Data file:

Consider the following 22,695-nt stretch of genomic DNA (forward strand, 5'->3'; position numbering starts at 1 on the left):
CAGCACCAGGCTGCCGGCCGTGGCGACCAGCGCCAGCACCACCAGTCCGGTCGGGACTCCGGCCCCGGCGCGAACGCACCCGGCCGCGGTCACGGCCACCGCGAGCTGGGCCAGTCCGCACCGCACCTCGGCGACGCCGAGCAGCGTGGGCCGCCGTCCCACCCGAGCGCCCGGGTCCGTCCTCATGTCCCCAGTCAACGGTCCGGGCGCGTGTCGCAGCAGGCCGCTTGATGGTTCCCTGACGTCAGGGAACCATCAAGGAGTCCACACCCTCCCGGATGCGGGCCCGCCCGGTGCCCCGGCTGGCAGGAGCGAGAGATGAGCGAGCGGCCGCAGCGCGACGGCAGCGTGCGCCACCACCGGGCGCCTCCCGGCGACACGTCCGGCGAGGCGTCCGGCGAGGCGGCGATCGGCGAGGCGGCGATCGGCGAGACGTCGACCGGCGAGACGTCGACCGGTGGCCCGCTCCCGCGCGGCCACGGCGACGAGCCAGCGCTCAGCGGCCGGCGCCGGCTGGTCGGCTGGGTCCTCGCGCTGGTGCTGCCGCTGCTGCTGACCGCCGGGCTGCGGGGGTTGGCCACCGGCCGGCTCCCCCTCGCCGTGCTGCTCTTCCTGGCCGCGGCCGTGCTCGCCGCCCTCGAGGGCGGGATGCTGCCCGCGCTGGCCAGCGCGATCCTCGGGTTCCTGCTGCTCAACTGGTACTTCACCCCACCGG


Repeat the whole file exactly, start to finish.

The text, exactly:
Consider the following 22,695-nt stretch of genomic DNA (forward strand, 5'->3'; position numbering starts at 1 on the left):
CAGCACCAGGCTGCCGGCCGTGGCGACCAGCGCCAGCACCACCAGTCCGGTCGGGACTCCGGCCCCGGCGCGAACGCACCCGGCCGCGGTCACGGCCACCGCGAGCTGGGCCAGTCCGCACCGCACCTCGGCGACGCCGAGCAGCGTGGGCCGCCGTCCCACCCGAGCGCCCGGGTCCGTCCTCATGTCCCCAGTCAACGGTCCGGGCGCGTGTCGCAGCAGGCCGCTTGATGGTTCCCTGACGTCAGGGAACCATCAAGGAGTCCACACCCTCCCGGATGCGGGCCCGCCCGGTGCCCCGGCTGGCAGGAGCGAGAGATGAGCGAGCGGCCGCAGCGCGACGGCAGCGTGCGCCACCACCGGGCGCCTCCCGGCGACACGTCCGGCGAGGCGTCCGGCGAGGCGGCGATCGGCGAGGCGGCGATCGGCGAGACGTCGACCGGCGAGACGTCGACCGGTGGCCCGCTCCCGCGCGGCCACGGCGACGAGCCAGCGCTCAGCGGCCGGCGCCGGCTGGTCGGCTGGGTCCTCGCGCTGGTGCTGCCGCTGCTGCTGACCGCCGGGCTGCGGGGGTTGGCCACCGGCCGGCTCCCCCTCGCCGTGCTGCTCTTCCTGGCCGCGGCCGTGCTCGCCGCCCTCGAGGGCGGGATGCTGCCCGCGCTGGCCAGCGCGATCCTCGGGTTCCTGCTGCTCAACTGGTACTTCACCCCACCGG